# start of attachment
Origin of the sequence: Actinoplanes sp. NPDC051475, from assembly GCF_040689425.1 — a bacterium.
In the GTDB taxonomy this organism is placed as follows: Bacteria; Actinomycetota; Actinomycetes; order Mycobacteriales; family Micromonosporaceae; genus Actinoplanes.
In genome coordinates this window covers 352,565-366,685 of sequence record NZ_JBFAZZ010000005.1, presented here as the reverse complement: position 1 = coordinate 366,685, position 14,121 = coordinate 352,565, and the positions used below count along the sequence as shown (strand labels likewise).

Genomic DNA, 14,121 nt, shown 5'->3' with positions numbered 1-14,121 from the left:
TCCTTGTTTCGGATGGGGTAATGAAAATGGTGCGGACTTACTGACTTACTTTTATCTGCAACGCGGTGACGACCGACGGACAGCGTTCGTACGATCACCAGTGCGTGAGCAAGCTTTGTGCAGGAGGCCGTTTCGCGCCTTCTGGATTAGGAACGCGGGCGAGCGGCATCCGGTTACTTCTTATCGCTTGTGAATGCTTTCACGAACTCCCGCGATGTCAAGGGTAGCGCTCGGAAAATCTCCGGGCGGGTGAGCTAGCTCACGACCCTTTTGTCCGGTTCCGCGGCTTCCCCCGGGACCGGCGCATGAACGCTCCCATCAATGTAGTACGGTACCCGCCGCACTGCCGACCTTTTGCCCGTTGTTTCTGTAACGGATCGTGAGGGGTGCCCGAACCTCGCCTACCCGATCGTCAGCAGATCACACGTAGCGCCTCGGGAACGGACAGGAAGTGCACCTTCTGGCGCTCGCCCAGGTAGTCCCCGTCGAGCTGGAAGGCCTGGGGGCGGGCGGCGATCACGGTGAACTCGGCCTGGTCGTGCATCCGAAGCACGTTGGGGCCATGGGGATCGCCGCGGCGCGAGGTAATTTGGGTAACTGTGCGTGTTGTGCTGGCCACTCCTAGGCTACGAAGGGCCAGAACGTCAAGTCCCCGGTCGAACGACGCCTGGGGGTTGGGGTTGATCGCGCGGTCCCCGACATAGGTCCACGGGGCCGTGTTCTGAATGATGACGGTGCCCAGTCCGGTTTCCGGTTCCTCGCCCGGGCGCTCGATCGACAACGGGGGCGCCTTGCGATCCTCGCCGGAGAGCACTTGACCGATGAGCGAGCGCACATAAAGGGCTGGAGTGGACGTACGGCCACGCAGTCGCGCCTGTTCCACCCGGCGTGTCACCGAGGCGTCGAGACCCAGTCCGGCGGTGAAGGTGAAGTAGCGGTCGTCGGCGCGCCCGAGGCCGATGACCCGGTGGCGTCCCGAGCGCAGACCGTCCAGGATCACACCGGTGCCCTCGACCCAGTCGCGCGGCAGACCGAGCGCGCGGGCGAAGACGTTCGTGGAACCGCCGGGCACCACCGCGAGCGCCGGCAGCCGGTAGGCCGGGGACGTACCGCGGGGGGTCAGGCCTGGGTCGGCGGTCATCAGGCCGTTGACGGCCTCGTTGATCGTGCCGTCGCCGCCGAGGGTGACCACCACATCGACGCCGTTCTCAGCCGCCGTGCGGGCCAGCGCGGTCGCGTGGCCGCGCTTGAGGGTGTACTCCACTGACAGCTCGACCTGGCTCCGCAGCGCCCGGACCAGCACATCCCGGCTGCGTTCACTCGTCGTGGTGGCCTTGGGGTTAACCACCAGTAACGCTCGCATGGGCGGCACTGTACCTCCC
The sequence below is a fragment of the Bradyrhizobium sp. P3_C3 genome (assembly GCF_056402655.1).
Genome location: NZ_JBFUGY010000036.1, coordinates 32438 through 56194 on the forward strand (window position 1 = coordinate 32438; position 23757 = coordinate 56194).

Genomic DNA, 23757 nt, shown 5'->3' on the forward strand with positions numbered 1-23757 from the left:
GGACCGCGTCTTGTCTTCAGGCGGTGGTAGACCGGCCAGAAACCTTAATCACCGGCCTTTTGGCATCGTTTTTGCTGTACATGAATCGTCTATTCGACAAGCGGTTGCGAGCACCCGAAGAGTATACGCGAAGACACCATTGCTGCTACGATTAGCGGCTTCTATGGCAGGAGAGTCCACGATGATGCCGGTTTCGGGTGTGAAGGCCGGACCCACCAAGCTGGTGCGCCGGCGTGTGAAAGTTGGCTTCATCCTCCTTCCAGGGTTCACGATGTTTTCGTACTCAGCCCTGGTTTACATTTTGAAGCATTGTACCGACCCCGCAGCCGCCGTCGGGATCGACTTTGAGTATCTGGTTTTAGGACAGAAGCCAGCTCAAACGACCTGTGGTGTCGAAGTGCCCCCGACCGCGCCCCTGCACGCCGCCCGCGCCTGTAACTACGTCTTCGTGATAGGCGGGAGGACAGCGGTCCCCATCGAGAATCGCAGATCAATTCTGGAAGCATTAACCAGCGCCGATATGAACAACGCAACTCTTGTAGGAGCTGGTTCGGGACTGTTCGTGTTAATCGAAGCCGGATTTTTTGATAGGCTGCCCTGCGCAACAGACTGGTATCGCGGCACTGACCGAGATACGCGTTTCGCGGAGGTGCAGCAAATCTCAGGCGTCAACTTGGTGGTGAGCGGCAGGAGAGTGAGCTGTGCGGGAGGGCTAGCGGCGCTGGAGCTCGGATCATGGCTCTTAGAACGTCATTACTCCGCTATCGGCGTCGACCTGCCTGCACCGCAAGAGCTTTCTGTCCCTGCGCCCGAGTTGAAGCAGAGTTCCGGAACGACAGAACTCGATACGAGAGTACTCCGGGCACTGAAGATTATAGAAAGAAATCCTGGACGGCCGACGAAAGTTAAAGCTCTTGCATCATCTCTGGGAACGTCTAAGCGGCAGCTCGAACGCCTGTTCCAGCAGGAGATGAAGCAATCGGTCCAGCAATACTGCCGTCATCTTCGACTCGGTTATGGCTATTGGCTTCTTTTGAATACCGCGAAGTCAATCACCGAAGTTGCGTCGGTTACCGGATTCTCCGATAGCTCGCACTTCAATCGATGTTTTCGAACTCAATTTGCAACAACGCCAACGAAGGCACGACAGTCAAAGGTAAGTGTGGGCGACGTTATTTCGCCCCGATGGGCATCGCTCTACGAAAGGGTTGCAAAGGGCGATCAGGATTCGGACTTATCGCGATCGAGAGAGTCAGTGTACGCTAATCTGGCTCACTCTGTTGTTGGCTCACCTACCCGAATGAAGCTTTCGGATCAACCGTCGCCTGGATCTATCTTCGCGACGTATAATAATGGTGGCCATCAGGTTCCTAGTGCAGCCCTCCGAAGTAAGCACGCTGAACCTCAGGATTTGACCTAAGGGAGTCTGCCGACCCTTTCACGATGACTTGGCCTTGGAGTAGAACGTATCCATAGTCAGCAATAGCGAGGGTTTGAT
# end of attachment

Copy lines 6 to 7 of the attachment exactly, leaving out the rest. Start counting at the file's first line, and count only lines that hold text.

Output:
The sequence below is a fragment of the Bradyrhizobium sp. P3_C3 genome (assembly GCF_056402655.1).
Genome location: NZ_JBFUGY010000036.1, coordinates 32438 through 56194 on the forward strand (window position 1 = coordinate 32438; position 23757 = coordinate 56194).